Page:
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How America talks about police violence five years after Michael Brown

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August 9 marks the fifth year since Michael Brown, an unarmed black teenager, was killed in a police shooting in Ferguson, Missouri. In the years since that shooting, national awareness of the ways policing impacts communities of color has grown, but systemic change to policing remains a work in progress.

Brown’s death in 2014, which came less than a month after an NYPD officer used a chokehold on Eric Garner in New York City, was a flashpoint in a summer where video and eyewitness reports of police violence began to draw national attention. In Ferguson, the teen’s shooting sparked what is known as the Ferguson Uprising, a series of protests where residents — the majority of them black, many of them working-class or low-income — called attention to issues that had long been present in parts of the St. Louis suburb: poverty, inequality, and police violence.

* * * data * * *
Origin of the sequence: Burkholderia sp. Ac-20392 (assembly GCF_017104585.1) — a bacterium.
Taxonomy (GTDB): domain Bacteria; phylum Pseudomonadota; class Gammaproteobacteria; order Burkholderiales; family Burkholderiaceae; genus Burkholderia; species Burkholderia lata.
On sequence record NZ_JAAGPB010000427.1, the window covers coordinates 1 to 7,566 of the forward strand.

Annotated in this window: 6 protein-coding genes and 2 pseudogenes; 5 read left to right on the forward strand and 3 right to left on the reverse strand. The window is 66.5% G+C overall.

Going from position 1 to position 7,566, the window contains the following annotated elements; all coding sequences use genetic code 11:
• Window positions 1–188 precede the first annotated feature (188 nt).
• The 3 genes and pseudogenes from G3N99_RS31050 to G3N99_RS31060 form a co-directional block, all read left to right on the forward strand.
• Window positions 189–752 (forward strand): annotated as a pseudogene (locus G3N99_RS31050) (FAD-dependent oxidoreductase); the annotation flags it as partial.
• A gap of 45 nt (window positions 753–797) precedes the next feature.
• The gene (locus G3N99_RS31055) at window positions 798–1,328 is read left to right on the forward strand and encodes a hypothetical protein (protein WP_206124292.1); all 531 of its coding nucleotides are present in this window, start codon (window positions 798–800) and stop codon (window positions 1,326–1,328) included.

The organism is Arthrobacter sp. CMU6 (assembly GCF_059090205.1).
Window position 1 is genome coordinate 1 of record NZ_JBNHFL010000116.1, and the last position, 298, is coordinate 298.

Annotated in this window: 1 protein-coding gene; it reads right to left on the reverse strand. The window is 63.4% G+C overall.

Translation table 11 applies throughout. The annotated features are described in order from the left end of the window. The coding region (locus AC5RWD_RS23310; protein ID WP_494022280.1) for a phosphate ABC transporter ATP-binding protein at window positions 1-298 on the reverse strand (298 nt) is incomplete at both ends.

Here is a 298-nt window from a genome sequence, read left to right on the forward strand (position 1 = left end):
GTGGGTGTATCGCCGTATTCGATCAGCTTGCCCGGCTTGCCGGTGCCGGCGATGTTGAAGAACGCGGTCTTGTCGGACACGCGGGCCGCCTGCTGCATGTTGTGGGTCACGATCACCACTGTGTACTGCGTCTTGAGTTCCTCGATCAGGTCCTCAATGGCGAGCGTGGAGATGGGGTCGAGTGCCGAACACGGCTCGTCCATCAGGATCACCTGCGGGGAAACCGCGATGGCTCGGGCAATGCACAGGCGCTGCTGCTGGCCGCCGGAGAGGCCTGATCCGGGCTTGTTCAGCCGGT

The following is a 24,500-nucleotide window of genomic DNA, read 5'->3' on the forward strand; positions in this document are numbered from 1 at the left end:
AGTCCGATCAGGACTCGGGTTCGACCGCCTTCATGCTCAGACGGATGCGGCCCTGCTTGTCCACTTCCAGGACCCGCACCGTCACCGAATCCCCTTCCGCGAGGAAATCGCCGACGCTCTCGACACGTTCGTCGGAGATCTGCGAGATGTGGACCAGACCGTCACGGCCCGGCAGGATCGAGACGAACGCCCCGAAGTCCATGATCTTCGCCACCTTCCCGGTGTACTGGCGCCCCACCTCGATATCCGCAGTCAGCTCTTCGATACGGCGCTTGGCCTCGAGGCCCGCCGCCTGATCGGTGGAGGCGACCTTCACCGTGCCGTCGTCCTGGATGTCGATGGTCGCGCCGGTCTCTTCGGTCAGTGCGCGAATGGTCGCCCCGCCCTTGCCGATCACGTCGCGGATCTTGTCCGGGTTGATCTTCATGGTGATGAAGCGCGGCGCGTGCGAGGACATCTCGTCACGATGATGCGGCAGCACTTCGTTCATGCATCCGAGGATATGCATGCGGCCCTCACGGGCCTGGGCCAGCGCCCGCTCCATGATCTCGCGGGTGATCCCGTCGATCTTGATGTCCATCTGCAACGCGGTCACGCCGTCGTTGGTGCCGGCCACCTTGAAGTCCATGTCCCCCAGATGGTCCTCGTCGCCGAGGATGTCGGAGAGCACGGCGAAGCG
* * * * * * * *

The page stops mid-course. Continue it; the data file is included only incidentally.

As media outlets flocked to the city in August 2014, many focused on covering moments of looting and late-night clashes between civilians and armed police officers. But residents argued that their protest were about something much bigger: calling attention to the fact that Brown’s death was part of a larger systemic injustice they faced on a regular basis.

In November 2014, a grand jury announced that it would not charge Darren Wilson, the officer who shot Brown, leading to more protests. Months later, a Justice Department investigation into the Ferguson Police Department found that the agency had repeatedly violated the constitutional rights of black citizens and had used fines and traffic tickets to generate money for the city, further supporting protesters’ arguments that they had been regularly exposed to unjust policing. Ferguson later entered a consent decree, a formal police reform agreement, with the department promising to enact reforms that would change how it treated local residents.

Years later, progress in Ferguson has been mixed. The city has seen a powerful social justice movement, and activists have pushed for the community to have a voice in both the consent decree process and other reforms. Wilson also no longer works for the Ferguson Police Department.